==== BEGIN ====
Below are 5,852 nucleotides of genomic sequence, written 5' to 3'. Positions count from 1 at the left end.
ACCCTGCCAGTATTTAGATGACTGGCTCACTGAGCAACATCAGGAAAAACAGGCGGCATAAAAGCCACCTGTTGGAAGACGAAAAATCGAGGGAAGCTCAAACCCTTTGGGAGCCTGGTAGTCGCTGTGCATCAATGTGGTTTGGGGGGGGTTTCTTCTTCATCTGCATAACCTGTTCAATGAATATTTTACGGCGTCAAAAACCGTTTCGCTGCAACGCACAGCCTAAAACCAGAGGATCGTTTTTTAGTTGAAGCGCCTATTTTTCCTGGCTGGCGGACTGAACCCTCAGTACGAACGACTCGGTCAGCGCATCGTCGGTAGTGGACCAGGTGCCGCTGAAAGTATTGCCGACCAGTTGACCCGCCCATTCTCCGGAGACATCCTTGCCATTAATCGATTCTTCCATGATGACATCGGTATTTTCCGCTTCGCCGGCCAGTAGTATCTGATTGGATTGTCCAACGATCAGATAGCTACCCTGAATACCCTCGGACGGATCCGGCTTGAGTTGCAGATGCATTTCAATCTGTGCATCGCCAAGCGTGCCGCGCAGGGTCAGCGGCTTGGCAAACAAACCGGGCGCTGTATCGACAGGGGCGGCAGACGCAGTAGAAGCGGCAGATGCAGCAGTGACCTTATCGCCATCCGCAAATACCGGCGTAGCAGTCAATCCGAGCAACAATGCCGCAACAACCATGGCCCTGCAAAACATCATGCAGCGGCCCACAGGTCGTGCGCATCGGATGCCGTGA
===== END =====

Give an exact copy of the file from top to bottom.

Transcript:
Below are 5,852 nucleotides of genomic sequence, written 5' to 3'. Positions count from 1 at the left end.
ACCCTGCCAGTATTTAGATGACTGGCTCACTGAGCAACATCAGGAAAAACAGGCGGCATAAAAGCCACCTGTTGGAAGACGAAAAATCGAGGGAAGCTCAAACCCTTTGGGAGCCTGGTAGTCGCTGTGCATCAATGTGGTTTGGGGGGGGTTTCTTCTTCATCTGCATAACCTGTTCAATGAATATTTTACGGCGTCAAAAACCGTTTCGCTGCAACGCACAGCCTAAAACCAGAGGATCGTTTTTTAGTTGAAGCGCCTATTTTTCCTGGCTGGCGGACTGAACCCTCAGTACGAACGACTCGGTCAGCGCATCGTCGGTAGTGGACCAGGTGCCGCTGAAAGTATTGCCGACCAGTTGACCCGCCCATTCTCCGGAGACATCCTTGCCATTAATCGATTCTTCCATGATGACATCGGTATTTTCCGCTTCGCCGGCCAGTAGTATCTGATTGGATTGTCCAACGATCAGATAGCTACCCTGAATACCCTCGGACGGATCCGGCTTGAGTTGCAGATGCATTTCAATCTGTGCATCGCCAAGCGTGCCGCGCAGGGTCAGCGGCTTGGCAAACAAACCGGGCGCTGTATCGACAGGGGCGGCAGACGCAGTAGAAGCGGCAGATGCAGCAGTGACCTTATCGCCATCCGCAAATACCGGCGTAGCAGTCAATCCGAGCAACAATGCCGCAACAACCATGGCCCTGCAAAACATCATGCAGCGGCCCACAGGTCGTGCGCATCGGATGCCGTGA